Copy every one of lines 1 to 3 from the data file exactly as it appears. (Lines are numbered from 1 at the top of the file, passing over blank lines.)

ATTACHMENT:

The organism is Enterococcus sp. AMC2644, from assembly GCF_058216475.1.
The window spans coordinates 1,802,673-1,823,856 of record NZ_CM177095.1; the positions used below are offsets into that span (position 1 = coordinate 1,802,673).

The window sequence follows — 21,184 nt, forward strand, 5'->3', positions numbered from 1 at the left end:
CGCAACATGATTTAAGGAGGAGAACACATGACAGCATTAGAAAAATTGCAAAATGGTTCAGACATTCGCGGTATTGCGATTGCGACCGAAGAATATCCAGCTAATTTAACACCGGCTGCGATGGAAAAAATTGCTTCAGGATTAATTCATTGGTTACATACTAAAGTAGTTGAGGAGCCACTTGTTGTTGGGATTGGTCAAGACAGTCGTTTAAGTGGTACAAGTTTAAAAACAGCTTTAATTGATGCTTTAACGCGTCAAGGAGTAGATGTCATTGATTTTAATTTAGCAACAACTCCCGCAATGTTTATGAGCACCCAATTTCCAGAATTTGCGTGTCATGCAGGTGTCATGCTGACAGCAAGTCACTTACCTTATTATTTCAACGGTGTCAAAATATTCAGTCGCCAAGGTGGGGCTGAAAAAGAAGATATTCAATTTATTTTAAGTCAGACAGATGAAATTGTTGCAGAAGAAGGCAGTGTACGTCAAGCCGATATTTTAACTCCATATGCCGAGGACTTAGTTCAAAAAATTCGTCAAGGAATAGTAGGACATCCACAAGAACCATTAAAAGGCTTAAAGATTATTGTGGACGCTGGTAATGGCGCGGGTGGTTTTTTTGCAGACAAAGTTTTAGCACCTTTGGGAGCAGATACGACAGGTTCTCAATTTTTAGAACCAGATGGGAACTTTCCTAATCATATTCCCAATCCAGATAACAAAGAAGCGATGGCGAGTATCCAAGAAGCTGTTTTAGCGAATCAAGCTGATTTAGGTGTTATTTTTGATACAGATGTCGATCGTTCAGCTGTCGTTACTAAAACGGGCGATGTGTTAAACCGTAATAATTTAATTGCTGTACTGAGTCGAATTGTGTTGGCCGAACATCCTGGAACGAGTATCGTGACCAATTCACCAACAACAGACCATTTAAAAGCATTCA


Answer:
The organism is Enterococcus sp. AMC2644, from assembly GCF_058216475.1.
The window spans coordinates 1,802,673-1,823,856 of record NZ_CM177095.1; the positions used below are offsets into that span (position 1 = coordinate 1,802,673).

The window sequence follows — 21,184 nt, forward strand, 5'->3', positions numbered from 1 at the left end: